Friday, December 19, 2008

Time Lags in Economics

Time lags play an important role in the effectiveness of economic policy. It is estimated that interest rate cuts can take upto 18 months to have their full effect. This means that the rate cuts of the past few months, may not have their full effect until mid 2010. Of course, by then the economy may have recovered from the recession. It is the same with fiscal policy, if the government plans to increase spending e.g. bring spending plans forward it can still take several months for the fiscal stimulus to kick in.

Why is there A Time Lag for interest rate cuts?
  • Fixed rate mortgages. Many on fixed rate mortgages are effectively insulated from the current rate cuts. When they come to remortgage in 1-2 years time, they may be able to remortgage to a lower rate. But, there disposable income is not being influenced by current rate cuts.
  • Confidence. Just because rates are lower doesn't mean firms rush out to invest in building new factories. They will give a greater weighting to growth and expectations of future growth. Therefore, it will take time before they respond to lower rates by deciding to invest.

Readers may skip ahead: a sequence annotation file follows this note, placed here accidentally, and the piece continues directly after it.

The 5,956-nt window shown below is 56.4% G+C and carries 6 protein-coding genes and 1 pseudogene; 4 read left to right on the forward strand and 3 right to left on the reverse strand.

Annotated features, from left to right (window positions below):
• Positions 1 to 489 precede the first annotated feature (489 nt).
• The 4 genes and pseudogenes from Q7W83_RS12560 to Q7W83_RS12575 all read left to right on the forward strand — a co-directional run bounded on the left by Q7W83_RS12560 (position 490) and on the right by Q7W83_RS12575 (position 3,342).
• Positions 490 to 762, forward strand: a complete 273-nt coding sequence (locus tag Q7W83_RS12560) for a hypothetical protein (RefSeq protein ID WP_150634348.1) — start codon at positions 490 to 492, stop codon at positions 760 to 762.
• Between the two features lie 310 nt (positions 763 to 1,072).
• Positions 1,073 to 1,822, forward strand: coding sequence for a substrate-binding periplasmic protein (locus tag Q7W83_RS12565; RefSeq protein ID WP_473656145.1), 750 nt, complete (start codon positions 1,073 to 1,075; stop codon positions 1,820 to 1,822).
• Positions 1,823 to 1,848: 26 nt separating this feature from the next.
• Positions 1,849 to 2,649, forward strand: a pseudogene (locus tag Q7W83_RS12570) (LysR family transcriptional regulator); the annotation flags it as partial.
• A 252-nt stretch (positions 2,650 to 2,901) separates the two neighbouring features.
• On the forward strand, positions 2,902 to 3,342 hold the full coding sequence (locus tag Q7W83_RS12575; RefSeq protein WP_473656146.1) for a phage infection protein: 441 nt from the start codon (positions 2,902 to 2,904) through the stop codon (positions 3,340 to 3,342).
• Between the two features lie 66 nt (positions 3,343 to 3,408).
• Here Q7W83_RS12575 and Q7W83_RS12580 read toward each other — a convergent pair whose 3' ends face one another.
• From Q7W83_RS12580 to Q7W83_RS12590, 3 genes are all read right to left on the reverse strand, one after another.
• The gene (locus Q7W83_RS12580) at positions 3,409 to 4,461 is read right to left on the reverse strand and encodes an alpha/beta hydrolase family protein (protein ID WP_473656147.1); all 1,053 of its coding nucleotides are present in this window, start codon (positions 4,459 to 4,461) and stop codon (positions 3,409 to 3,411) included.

• Banks not passing rate cut on. Banks are often slow to pass the rate cuts on to consumers. Also, they may not pass the full rate cut on anyway.
  • Effect of depreciation. Lower rates have cause the Pound to fall. A lower value of the pound should make UK exports cheaper. In the short term, demand is usually inelastic. But, over time, demand will become more elastic and the exchange rate effect will be greater.
Problems of Time Lags
  • The problem with time lags is that it makes any attempts at reflating the economy less effective. The UK economy is in recession - the Bank has cut interest rates and the government has cut taxes. However, if they don't have any real effect for 9-12 months, it means the recession will last for a long time. Unemployment will rise and there is nothing which can be done about it.
  • The problem is that we now be facing the impact of the decision to raise rates from 12-18 months ago.
  • The other danger is that the government may go too far in reflating the economy, so in 12 months time we could face the prospect of inflationary pressure because of the current expansion. I don't really think inflation is a problem at the moment, but, it has often been a criticism levelled at fiscal policy.
  • One analogy of fiscal policy is that it is like driving a car, where you can only look out of the back window (economists can only see the past not the future)
  • Then when you try to steer the car, it takes 5 minutes (time Lag) for the steering wheel to change the direction of the car. Therefore, for a left handed turn you can end up moving the car to the right and therefore crash.

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